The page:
INFORMATION GENERATION THEORY – ‘Imaging’ Imaginary Situations

What kind of "consciousness" does a human being have - at ARAYA, we are continuing our research to answer this question. By creating an artificial equivalent of consciousness (AI), we are trying to get to the bottom of it and realize a "general-purpose AI".

In a four-part series, Ryota Kanai, President of the company, will explain how he plans to approach the project in concrete terms.
Realization of general-purpose AI with the function of "consciousness" (1): Overview and three hypotheses
Realization of general-purpose AI with the function of "consciousness" (2): Information generation theory - "imagining" an imaginary situation (this article )
Realisation of general-purpose AI with 'consciousness' functions (3): Global workspace theory - bridging information between brain modules
Realization of general-purpose AI with the function of "consciousness" (4): Meta-representation theory of qualia - Being able to cope with new tasks

Information generation theory: the ability to 'imagine' imaginary situations

In the previous article, we introduced three hypotheses for realizing a general-purpose AI with the function of "consciousness". In this article, we introduce the information generation theory (*1).
1: R. Kanai et al., "Information generation as a functional basis of consciousness," Neuroscience of Consciousness, Vol. 2019, Issue 1, 2019.

The function of consciousness, as envisaged by this theory, is to create information in the mind that is different (counterfactual-virtual) from the environment of the here and now. Roughly speaking, it corresponds to the ability to "imagine" a situation different from the present one. Thanks to this function of consciousness, we can simulate things in advance, for example, before we take action or make long-term plans. We call this 'counterfactual simulation'.

The core element of this theory is the assumption that there is a model of the real world in the brain that can be used for simulation. We believe that we acquire models of the world around us through our sensory organs and motor interactions, and that we use these models to predict what will change when we act. So the first step in giving ai the capabilities of consciousness starts with building the ability to model the world.


The key to modelling the world is to make it as compact as possible. If the state of the world were to be stored and reconstructed as a vast amount of (high dimensional) information, such as images or 3D models, the limited resources of the brain would be used up very quickly. It is important to capture the essential features of the world and to reproduce its behaviour with as little information as possible.

Recent advances in deep learning technology have given us clues to the means to meet this requirement. One technology we are interested in is the Generative Query Network (GQN ) (*2), published in 2018 by DeepMind, an affiliate of Google, which makes it possible to describe the state of a 3D space in a CG-represented indoor environment, with objects of various shapes and colours, using only 256 (256 This is a much smaller amount of information than when using 3D models or images to represent the world.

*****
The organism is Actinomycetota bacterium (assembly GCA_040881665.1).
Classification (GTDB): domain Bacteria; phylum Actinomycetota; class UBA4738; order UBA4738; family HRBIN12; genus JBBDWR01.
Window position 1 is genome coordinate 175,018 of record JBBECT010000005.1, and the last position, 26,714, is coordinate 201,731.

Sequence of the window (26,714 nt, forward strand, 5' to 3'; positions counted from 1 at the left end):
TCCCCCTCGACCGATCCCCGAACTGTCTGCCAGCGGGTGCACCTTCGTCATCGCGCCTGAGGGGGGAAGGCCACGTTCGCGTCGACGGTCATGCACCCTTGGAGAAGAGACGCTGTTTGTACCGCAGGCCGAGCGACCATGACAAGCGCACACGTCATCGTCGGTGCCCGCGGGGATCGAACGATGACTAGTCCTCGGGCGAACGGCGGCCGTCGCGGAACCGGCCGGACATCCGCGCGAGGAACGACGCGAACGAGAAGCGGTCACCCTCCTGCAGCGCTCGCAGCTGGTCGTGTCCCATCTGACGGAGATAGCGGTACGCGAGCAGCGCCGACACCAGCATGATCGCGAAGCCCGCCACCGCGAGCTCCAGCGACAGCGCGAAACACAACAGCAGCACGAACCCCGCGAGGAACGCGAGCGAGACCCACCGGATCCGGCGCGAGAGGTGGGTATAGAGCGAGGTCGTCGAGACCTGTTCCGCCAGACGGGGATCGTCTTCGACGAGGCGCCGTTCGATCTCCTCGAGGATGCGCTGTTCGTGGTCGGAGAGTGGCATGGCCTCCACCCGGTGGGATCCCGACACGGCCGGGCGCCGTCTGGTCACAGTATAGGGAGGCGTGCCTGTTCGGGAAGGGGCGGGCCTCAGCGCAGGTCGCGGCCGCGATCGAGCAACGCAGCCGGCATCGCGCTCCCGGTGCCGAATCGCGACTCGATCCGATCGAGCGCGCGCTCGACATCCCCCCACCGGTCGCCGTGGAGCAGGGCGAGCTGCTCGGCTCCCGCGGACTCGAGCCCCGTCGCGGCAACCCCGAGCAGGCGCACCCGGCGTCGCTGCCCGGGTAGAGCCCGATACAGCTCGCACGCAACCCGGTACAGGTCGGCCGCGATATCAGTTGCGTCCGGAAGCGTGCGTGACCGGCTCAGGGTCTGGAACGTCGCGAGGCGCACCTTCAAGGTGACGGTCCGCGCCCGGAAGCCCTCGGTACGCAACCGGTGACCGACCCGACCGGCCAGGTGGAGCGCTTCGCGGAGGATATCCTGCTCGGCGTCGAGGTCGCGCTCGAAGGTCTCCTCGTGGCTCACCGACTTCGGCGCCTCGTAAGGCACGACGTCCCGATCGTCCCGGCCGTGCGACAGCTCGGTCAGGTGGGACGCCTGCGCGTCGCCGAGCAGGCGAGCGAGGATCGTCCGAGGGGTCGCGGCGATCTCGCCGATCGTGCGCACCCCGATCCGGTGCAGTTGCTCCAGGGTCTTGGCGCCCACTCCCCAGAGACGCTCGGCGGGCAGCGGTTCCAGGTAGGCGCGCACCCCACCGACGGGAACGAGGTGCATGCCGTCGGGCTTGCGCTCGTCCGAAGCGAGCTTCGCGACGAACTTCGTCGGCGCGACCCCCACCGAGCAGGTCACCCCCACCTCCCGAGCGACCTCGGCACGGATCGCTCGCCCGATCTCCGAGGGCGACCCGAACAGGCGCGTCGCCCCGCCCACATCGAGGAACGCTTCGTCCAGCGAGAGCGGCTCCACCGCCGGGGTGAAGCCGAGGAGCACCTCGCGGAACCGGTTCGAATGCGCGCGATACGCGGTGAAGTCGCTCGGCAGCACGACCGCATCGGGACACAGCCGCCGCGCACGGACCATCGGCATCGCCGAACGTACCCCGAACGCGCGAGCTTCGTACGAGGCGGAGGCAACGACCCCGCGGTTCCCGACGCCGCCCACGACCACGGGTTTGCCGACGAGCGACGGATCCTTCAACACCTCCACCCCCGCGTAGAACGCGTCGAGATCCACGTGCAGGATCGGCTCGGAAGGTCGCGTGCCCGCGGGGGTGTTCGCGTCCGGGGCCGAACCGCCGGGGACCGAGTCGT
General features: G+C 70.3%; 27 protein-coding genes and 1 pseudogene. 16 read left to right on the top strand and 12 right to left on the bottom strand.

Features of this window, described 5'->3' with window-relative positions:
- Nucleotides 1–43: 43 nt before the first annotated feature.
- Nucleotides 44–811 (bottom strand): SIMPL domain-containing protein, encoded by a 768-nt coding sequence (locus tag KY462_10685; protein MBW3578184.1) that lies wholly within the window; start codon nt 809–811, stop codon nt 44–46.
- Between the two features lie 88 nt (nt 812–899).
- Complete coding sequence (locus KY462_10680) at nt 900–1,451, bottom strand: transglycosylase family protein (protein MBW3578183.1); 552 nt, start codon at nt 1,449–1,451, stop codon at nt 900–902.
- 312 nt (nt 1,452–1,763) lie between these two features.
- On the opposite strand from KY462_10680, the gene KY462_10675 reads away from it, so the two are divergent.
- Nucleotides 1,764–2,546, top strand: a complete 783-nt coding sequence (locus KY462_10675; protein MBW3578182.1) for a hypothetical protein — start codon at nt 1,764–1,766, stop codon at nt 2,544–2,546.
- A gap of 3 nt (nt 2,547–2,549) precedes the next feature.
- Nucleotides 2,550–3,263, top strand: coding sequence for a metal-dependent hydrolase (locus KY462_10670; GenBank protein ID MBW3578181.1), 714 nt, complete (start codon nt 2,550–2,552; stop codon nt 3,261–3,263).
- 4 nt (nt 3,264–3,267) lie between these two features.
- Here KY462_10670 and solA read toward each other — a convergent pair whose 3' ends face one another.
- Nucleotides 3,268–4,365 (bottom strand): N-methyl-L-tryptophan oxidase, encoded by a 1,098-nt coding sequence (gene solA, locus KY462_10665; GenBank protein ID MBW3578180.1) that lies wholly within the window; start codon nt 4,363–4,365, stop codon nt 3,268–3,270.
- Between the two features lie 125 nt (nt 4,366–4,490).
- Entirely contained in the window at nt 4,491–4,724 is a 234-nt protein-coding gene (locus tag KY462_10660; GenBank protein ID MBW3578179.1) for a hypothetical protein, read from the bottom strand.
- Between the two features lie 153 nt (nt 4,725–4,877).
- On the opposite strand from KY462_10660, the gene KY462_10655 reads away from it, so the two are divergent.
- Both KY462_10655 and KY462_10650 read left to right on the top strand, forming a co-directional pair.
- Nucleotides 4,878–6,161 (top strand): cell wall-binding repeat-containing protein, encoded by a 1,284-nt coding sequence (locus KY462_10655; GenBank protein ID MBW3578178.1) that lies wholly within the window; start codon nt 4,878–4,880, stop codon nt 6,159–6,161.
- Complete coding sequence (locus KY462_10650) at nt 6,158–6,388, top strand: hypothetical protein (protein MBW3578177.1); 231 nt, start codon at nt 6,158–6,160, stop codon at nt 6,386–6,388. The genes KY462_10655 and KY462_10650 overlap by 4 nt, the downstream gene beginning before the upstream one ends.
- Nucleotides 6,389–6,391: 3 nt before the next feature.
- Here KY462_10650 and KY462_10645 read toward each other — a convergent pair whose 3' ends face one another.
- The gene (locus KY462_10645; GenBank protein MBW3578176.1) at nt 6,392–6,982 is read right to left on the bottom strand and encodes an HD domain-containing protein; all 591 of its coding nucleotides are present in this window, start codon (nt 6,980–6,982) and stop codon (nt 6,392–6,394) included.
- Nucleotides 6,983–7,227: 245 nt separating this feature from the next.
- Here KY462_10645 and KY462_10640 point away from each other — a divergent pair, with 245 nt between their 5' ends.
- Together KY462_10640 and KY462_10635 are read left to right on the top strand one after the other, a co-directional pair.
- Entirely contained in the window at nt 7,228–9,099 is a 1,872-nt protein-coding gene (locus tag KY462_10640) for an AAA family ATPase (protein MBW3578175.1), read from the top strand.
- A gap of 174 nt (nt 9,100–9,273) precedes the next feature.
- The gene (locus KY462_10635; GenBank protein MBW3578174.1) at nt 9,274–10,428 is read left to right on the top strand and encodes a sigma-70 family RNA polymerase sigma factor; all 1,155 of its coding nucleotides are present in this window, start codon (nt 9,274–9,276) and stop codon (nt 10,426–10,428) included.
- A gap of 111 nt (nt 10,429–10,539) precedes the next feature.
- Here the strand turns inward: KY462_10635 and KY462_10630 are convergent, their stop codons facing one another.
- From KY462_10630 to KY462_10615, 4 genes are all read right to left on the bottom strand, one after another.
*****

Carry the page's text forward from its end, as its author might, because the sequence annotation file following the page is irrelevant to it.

*2: S. M. A. Eslami et al., "Neural scene representation and rendering," Science, Vol. 360, 2018.

What's great about GQN is that even if you've never seen a place before, if you know how it looks from a few different angles, you can make up for all the rest. By simply "photographing" a 3D CG room with several objects, such as a sphere or a cone, from two or three different viewpoints, and then inputting the images into GQN, it can output images seen from every position in the room. In fact, many AI researchers have been amazed by the images that GQN draws as it smoothly changes viewpoints, as if it is moving around the room, and they look exactly the same as the 'correct' images. In other words, GQN can "imagine" the parts of the scene that are hidden in the shadows in the given image.

The secret behind the detachment demonstrated by gqn lies in its prior training on millions of images. By preparing and training a large number of CG scenes with different looks for walls and floors, and different colours and shapes for objects, GQN was able to extract the common features of the scenes and put all the information about the 3D environment in the images into 256 variables.

Moreover, GQN has learned the distribution of possible values for each variable (probability density function) and is able to link this distribution to the viewpoint from which each image was "taken". This ability means that given a few sample images and a viewpoint position, GQN can produce images that are probabilistically likely to be seen from that position.


DeepMind used a type of deep learning technology called VAE (Variational AutoEncoder ) (*3) to learn GQN. We have high hopes for VAE as a candidate technology for building models of the world, and we assume that learning mechanisms similar to VAE are built into the human brain. These mechanisms in the brain are thought to be involved in the development of consciousness.
3: D. P. Kingma et al., Auto-Encoding Variational Bayes,

VAE is a method based on AE (AutoEncoder), a deep learning technique used for anomaly detection. When an image is input, the encoder compresses the image data (extracting the values of the variables) and the decoder restores the original image. The variables output by the encoder are called latent variables and can be regarded as essential information for the representation of the image.